Police, Mayor issue statements of frustration over arbitration decision on fired officer

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Aaron Brown. Courtesy photo/Manchester Police Department

MANCHESTER, N.H. – The Manchester Police Department and Mayor’s Office issued statements of disappointment on Friday relating to a recent arbitration decision surrounding former Manchester Police Officer Aaron Brown.

Brown was fired in 2018 after evidence emerged that he made racist comments. A three-month internal investigation revealed that Brown made racist text messages through a department-issued cellphone and also intentionally damaged property while executing search warrants.

Following a union grievance, the matter went to arbitration in 2019, with the arbitrator concluding that Brown’s comments were egregious and had no place in law enforcement, but that evidence regarding the search warrants was inconclusive and he should have been suspended for 30 days rather than fired.

While the Manchester Police Department disagreed with the ruling, it is bound to abide by the ruling for the time being and has issued an unfair labor practice charge request with the New Hampshire Public Employee Labor Relation Board.

In the statement issued by the Manchester Police Department, Brown has made no effort to find other employment since his termination and the City is required to provide Brown with back pay. It remains unclear if Brown should retain police certification.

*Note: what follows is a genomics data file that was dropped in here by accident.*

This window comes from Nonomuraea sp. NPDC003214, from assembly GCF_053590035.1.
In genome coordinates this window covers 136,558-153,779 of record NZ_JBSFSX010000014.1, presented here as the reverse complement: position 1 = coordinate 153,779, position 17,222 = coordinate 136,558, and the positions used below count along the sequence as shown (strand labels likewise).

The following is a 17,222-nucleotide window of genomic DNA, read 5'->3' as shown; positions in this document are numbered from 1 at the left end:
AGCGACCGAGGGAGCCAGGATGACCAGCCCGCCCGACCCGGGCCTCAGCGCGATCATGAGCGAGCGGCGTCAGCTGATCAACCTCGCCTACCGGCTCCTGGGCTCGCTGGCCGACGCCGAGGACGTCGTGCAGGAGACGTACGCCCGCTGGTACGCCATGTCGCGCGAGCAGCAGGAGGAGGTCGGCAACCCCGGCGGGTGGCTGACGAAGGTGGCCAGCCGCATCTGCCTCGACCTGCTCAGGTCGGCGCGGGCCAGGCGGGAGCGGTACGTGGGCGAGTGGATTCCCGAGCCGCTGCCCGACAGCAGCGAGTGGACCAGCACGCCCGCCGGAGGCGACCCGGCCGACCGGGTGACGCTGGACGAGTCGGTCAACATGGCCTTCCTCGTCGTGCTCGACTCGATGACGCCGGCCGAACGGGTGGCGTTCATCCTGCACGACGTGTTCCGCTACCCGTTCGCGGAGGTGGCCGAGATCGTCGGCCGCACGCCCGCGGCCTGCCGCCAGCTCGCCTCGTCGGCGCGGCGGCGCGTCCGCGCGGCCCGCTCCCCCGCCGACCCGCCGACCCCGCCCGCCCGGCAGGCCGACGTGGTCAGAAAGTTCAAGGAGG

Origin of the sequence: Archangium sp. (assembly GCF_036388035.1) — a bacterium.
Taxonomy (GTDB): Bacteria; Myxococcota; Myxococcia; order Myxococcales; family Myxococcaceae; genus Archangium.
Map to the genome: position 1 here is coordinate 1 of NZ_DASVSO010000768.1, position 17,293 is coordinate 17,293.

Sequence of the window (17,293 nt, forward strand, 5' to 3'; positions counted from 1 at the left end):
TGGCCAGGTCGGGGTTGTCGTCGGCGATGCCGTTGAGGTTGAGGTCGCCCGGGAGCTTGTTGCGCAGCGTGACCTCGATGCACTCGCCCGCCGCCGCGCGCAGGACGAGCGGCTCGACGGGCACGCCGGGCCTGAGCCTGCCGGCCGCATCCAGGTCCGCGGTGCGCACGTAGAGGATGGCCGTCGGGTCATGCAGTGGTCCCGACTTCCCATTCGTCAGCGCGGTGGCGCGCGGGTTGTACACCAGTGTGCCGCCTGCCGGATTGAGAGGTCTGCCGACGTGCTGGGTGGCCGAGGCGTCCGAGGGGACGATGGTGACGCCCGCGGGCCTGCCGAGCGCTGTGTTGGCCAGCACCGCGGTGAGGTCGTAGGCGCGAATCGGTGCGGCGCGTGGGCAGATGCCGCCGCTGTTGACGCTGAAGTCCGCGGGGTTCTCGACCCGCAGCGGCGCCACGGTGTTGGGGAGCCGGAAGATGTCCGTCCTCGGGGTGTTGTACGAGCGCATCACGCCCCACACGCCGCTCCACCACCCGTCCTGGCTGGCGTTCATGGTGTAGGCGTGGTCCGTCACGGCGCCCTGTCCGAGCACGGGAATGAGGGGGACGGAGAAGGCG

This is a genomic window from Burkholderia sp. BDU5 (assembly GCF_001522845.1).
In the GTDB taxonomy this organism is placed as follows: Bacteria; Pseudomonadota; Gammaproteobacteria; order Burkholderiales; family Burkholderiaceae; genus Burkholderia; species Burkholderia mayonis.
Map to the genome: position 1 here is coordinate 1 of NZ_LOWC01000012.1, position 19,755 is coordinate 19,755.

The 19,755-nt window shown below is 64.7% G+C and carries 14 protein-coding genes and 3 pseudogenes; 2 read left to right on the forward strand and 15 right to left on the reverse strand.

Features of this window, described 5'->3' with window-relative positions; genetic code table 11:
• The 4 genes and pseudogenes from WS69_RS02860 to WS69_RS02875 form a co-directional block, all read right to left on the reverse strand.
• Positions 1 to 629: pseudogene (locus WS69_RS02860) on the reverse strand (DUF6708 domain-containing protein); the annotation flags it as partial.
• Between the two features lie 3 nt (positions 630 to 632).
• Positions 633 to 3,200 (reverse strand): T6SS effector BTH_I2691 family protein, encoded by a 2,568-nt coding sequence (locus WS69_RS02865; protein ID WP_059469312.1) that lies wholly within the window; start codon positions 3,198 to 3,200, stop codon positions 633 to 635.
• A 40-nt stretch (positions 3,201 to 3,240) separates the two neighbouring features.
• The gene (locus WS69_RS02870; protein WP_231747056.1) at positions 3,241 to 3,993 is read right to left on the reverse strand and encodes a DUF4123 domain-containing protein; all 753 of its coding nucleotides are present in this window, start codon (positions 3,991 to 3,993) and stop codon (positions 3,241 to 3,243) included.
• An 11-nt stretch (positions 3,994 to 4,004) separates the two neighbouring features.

“Under no circumstances, does the Manchester Police Department tolerate racist behavior. Aaron Brown was terminated due to the findings of the internal investigation. I, personally, would have handled it the same way if a similar situation had happened, and I am confident this agency always will,” said Police Chief Carlo Capano. “Manchester police officers take pride in the community we serve and the uniform we wear. Aaron Brown’s actions cast a shadow on this agency, but those actions are not representative of this police department as a whole. We will do everything possible to make sure Brown is never in a Manchester Police Uniform again. Sometimes fighting for what is right is difficult and an uphill battle, but we take this very seriously and have no intention of giving up.”

The Manchester Police Commission shared a similar sentiment.

“We need to examine the New Hampshire’s police oversight process that allows someone like Aaron Brown to remain in uniform,” said Scott Spradling, Manchester Police Commission Chairman. “This ruling cannot simply be accepted. This case begs for immediate reforms to ensure the public can maintain faith in law enforcement oversight, knowing that bad actors like Aaron Brown don’t ever get a second chance to work in law enforcement.”

Manchester Mayor Joyce Craig also issued a statement of frustration at the ruling, pledging to strengthen ties between police officers and the community and noting that officers like Brown jeopardize those relationships.

“The egregious behavior displayed by Aaron Brown has no place in the Manchester Police Department or any police department,” said Craig. “I fully support Chief Willard and then-Assistant Chief Capano’s decision to fire Aaron Brown and their pursuit to ensure his termination remained permanent. I believe the arbitrator made a serious error by failing to recognize Brown’s racism and significant abuse of authority in reversing his termination.”

About this Author

andrewsylvia

Andrew Sylvia

Assistant EditorManchester Ink Link

Born and raised in the Granite State, Andrew Sylvia has written approximately 10,000 pieces over his career for outlets across Massachusetts, New Hampshire and Vermont. On top of that, he's a licensed notary and licensed to sell property, casualty and life insurance, he's been a USSF trained youth soccer and futsal referee for the past six years and he can name over 60 national flags in under 60 seconds according to that flag game app he has on his phone, which makes sense because he also has a bachelor's degree in geography (like Michael Jordan). He can also type over 100 words a minute on a good day.